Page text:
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Rosemount Safety Products FAQ

  1. How much or what parts of the transmitters do the safety certifications cover?
  2. How does Remote Diaphragm Seals or primary elements affect sensor PFD?
  3. How does an RTD and T/C effect my PFD calculations?
  4. Can I use the FMEDA numbers directly off the report when doing PFD calculations for Prior-Use sensors?
  5. Exactly what failures does the FMEDA cover?
  6. Are your transmitters Type A or Type B devices?
  7. Can I use only one transmitter in a SIL2 application?
  8. Do many people take the Hardware Fault Tolerance Credit?
  9. I see on your safety certificate that your transmitters are rated SIL2 for hardware and SIL3 for software. Why do you have and what difference does it make that you have SIL3 rated software?
  10. What is the requirement for qualifying Prior-Use?
  11. Can I use application/failure data from another site?
  12. Can a manufacturer qualify a product under Prior-Use?
  13. Where do I find proof-test requirements?
  14. Does a Safety Certified sensor require any kind of physical or color marking on the outside of it indicating it is certified?

 
1. How much or what parts of the transmitters do the safety certifications cover?

Pressure – The safety certification for the 3051S covers all of the transmitter up to and including the sensor diaphragm.

Temperature – The safety certification for the 3144P also covers the transmitter, and included in the FMEDA is the failure calculations for both RTD & Thermocouple sensors so that the users can calculate the PFDAVG and SFF for their installation.

2. How does Remote Diaphragm Seals or primary elements affect sensor PFD?

The addition of this hardware does not affect the actual sensor PFD as it is only up to the sensor diaphragms. The addition of these is an addition to the sensor PFD. Exida is a leading company in the safety systems and analysis has an online system at exida.com called SILver to calculate PFDs. They use the conservative estimates below in their calculations.

  Dangerous Undetected
Remote Seals 2.00E-7
Impulse line (low probability of plugging) 2.50E-6
Impulse line (medium probability of plugging) 5.00E-6
Impulse line (high probability of plugging) 7.50E-6

 


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3. How does an RTD and T/C effect my PFD calculations?

How the safety calculations are effected by both type of sensor and dual sensor configurations can be found in the FMEDA. There are several examples for both types of sensors that help users determine the best type of installation for their safety system.


4. Can I use the FMEDA numbers directly off the report when doing PFD calculations for Prior-Use sensors?

Prior-Use requires the end user to calculate the PFD (inverse of the MTBF) for a given sensor in a given application. The PFD numbers in a FMEDA are not meant to be used directly. They are there as a conservative estimate for you to use to validate your MTBF calculation.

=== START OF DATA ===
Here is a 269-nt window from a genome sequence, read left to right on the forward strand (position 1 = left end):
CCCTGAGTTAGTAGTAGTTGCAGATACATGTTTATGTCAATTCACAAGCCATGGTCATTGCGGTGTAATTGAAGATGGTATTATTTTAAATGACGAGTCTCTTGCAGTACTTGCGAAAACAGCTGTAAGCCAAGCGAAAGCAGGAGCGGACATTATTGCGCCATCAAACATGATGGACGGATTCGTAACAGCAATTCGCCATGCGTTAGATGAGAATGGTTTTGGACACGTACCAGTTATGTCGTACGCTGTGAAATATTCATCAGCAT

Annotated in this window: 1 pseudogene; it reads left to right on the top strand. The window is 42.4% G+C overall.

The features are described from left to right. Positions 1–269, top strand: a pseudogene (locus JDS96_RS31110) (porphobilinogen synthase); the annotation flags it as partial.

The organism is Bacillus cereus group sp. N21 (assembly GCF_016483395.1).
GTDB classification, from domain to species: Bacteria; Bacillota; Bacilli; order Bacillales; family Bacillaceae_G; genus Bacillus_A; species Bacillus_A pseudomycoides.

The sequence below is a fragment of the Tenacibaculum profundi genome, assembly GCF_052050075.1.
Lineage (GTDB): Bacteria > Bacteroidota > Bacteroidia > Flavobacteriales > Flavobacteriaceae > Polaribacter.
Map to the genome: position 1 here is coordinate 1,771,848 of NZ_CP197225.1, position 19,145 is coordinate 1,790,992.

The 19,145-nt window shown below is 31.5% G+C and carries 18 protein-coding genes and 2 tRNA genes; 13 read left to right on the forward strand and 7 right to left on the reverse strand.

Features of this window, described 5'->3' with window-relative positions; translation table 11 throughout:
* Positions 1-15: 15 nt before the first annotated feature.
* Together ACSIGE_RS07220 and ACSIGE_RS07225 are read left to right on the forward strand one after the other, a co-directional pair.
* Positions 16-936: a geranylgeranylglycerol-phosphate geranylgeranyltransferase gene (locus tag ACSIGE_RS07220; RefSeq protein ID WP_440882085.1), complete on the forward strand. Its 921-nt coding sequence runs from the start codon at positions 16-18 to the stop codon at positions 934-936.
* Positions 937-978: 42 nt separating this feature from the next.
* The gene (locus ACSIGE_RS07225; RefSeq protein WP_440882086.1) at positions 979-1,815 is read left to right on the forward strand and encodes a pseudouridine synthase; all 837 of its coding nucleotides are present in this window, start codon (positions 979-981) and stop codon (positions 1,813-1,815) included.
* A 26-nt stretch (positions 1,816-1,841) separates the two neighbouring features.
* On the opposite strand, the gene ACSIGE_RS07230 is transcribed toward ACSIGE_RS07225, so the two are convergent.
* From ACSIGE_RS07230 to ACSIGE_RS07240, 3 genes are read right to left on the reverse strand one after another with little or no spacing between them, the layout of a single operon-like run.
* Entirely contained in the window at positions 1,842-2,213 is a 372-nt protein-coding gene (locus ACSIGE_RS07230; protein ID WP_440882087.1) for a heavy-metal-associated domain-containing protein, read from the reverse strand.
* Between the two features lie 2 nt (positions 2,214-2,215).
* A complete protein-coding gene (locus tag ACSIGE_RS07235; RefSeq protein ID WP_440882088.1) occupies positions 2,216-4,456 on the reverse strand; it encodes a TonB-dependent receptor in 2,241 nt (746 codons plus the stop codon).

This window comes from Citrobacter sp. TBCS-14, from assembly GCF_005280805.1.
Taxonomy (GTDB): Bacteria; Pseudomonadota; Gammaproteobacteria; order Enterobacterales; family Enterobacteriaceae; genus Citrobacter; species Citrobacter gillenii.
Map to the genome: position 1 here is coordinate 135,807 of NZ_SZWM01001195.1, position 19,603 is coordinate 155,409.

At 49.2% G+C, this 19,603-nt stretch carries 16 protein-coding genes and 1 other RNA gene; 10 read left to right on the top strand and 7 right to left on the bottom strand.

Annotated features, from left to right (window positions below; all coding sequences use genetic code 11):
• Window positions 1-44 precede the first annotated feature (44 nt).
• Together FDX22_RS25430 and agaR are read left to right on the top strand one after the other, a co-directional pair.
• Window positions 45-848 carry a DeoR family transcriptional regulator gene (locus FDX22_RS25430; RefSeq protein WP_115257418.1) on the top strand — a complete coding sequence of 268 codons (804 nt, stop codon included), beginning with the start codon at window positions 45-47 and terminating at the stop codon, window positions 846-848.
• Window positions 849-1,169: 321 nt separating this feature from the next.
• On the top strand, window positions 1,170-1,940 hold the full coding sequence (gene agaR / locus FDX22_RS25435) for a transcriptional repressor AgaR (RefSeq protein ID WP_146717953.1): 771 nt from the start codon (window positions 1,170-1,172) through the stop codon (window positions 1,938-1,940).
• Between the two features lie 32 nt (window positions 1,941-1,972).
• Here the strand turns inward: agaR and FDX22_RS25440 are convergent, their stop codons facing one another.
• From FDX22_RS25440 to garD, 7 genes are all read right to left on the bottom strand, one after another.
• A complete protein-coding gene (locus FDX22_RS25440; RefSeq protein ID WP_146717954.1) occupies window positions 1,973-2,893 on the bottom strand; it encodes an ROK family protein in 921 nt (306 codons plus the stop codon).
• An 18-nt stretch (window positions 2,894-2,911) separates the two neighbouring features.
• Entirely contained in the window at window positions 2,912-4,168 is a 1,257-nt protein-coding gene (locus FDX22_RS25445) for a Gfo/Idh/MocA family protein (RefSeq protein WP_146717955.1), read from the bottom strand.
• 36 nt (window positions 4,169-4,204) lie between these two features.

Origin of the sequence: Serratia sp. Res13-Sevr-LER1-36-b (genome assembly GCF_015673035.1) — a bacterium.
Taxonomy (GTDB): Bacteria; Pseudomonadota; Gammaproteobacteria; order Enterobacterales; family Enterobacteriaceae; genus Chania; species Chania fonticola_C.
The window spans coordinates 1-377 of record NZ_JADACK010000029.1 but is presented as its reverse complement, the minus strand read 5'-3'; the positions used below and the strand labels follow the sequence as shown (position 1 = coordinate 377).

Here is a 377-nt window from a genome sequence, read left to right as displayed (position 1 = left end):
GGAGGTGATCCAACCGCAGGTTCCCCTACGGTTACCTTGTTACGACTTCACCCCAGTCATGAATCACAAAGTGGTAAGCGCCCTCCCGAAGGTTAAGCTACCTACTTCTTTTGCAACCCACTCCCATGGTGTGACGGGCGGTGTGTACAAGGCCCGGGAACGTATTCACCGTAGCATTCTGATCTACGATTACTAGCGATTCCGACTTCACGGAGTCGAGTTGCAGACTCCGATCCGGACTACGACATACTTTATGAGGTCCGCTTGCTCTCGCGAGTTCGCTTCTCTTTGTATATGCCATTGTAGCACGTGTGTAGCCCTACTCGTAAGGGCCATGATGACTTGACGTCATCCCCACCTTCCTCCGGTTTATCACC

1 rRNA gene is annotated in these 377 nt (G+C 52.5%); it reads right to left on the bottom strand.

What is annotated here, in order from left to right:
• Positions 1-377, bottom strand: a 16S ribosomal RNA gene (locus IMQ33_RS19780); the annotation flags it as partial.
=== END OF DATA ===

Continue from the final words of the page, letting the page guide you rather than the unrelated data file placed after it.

5. Exactly what failures does the FMEDA cover?

Failures can be put in to two major categories, random and systematic. Random failures are documented in the FMEDA. You have to trust your sensor supplier that their products do not have any systematic failures.


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6. Are your transmitters Type A or Type B devices?

All of our smart transmitters are Type B devices. The difference between the two is a Type A device is an analog device in which all failure modes can be predicted and tested for. Type B devices have microprocessors in them which means it has software/firmware which can’t be tested for all failure modes.


7. Can I use only one transmitter in a SIL2 application?

IEC61511 does allow a decrease in Fault Tolerance by one for devices certified under IEC 61508. The decrease is not as clear as the Prior Use devices but just as true.

In section 11.4.5 of IEC 61511 there is a statement about alternative fault tolerance requirements that may be used in accordance with the requirements of IEC 61508, Table 2 and 3. Below is the actual section of IEC61511, Part 1, page 48.

 

Table 6 - Minimum hardware fault tolerance of sensors
and final elements and non-PE logic solvers

 

SIL Minimum hardware fault tolerance
(see 11.4.3 and 11.4.4)
1 0
2 1
3 2
4 Special requirements apply (see IEC 61508)

 

Alternative fault tolerance requirements may be used providing an assessment is made in accordance to the requirements of IEC 61508-2, Tables 2 and 3

 

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Table 2 and 3 are located in Part 2, section 7.4.3.1.4, page 47, IEC 61508 and are fault tolerance tables. Transmitters fall under a type B safety-related subsystem, Below is the table.

 

Table 3 - Hardware safety integrity: architectural constraints
on type B safety-related subsystems

 

Safe failure fraction Hardware fault tolerance (see note 2)
0 1 2
<60% Not allowed SIL1 SIL2
60% - < 90% SIL1 SIL2 SIL3
90% - <99% SIL2 SIL3 SIL4
>99% SIL3 SIL4 SIL5
NOTE 1   See 7.4.3.1.1 to 7.4.3.1.4 for details on interpreting this table.